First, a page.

Higher Order Functions in Java?

Higher order functions are those functions that can return functions as their results. The returned function can then be invoked in the same way as you would invoke a normal function. In programming languages like Python, where functional programming is treated as a first class citizen, you can easily define higher order function like this.

def adder(a):
 def add(b):
  return a + b
 return add

add_with_5 = adder(5)
final_value = add_with_5(1)

Java on the other hand introduced functional programming in version 1.8. The support is still very primitive and it does not allow one to create higher order functions that return functions.

Today I had a situation where I desperately needed something similar to a higher order function in Java. I needed the function I was passing to hold something in memory that will be given while the function was created and would be used when executed. After giving it some thought, I came up with a solution. I told myself, you may not create an inner function in Java but there’s something you can. Inner classes! Ans so this is what I did.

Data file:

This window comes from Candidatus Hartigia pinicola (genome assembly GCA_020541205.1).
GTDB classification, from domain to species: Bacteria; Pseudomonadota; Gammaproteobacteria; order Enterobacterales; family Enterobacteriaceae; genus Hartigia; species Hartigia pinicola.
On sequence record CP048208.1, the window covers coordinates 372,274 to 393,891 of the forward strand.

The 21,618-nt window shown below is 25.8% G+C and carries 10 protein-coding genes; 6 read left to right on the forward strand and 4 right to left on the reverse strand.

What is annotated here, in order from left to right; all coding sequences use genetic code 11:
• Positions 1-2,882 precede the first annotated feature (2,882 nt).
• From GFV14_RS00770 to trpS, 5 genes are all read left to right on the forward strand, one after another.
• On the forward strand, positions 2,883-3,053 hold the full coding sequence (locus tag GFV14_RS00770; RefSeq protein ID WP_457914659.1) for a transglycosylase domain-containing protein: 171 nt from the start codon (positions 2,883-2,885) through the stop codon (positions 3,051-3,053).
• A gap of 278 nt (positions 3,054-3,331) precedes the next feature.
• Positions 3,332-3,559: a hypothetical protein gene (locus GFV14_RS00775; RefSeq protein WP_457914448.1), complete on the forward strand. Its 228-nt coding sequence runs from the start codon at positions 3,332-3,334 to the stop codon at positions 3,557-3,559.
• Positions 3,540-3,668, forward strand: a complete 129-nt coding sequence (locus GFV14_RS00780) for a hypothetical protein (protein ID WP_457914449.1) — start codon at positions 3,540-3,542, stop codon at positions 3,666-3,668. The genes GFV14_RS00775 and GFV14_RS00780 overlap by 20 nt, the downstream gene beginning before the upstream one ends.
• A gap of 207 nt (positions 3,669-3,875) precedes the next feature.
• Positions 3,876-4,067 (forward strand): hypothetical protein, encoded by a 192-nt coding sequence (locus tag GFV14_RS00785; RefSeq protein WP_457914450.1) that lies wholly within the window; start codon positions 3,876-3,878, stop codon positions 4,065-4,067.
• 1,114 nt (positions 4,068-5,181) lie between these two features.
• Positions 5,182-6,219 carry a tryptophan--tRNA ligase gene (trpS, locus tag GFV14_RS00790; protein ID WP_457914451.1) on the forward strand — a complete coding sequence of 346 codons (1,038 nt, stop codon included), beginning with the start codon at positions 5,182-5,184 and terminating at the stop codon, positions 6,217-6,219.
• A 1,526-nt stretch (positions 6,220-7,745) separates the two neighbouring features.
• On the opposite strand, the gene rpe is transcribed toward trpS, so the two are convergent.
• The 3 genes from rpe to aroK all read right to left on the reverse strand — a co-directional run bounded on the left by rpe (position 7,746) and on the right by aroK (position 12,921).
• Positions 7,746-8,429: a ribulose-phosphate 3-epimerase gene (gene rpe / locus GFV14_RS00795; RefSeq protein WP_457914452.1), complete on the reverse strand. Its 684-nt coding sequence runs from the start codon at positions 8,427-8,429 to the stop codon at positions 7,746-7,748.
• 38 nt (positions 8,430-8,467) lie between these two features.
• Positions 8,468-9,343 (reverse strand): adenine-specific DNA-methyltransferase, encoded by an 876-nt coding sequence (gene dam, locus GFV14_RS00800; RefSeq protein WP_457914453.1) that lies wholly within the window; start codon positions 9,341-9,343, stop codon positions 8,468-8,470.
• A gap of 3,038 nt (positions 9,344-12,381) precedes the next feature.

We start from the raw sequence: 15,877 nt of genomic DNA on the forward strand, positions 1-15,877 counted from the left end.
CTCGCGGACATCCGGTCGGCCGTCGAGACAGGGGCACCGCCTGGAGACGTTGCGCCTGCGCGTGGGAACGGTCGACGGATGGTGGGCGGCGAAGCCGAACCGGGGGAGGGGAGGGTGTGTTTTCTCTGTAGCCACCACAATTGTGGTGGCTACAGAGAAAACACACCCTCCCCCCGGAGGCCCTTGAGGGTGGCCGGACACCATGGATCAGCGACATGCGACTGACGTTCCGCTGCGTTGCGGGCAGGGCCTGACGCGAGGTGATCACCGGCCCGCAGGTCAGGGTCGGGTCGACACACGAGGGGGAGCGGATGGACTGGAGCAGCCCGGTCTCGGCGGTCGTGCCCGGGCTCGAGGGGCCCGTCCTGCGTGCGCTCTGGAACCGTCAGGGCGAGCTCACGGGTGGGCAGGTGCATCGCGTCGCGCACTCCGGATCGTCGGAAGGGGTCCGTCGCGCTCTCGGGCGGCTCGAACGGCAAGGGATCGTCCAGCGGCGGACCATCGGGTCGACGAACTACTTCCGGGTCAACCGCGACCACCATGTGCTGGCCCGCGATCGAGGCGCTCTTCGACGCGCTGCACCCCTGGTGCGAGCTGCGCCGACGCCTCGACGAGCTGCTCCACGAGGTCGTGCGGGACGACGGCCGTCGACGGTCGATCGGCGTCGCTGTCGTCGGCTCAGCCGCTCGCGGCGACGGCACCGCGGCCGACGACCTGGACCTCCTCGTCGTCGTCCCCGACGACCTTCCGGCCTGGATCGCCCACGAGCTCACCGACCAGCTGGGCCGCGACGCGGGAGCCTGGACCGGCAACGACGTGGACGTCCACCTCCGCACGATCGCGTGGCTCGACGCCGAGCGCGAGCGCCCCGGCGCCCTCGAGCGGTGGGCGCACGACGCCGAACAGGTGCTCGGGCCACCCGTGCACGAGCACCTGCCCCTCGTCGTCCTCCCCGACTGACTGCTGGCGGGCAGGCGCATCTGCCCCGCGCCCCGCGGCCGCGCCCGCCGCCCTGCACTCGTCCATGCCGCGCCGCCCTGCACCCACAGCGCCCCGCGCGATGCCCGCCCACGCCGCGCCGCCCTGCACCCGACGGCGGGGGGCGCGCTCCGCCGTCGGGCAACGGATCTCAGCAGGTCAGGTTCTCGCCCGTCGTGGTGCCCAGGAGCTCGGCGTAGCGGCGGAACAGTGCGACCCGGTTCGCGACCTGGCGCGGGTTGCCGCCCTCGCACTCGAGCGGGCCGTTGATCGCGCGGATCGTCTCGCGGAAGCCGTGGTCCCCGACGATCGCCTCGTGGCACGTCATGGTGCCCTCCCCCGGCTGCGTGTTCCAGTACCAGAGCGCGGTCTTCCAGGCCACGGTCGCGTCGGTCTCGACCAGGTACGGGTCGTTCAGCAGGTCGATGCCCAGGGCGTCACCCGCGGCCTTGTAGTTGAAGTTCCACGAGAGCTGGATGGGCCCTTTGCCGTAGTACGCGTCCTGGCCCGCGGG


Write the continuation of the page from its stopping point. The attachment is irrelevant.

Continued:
class Adder
{
 int a;
 Adder( int a )
 {
  this.a = a;
 }

 addWith( int b )
 {
  return a + b;
 }
}

Function<Interger, Interger> addWith5 = new Adder( 5 )::addWith
int finalValue = addWith5.apply( 1 )

This is the cleanest piece of code I could come up with to achieve the same functionality. It has a lot of similarities with AbstractFactory in Java except that it finally creates functions not class objects and also it’s less verbose. I am going to call it FunctionFactory!

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I am a software engineer, an open-source enthusiast and a hobbyist blogger.

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Posted in Blog, Java

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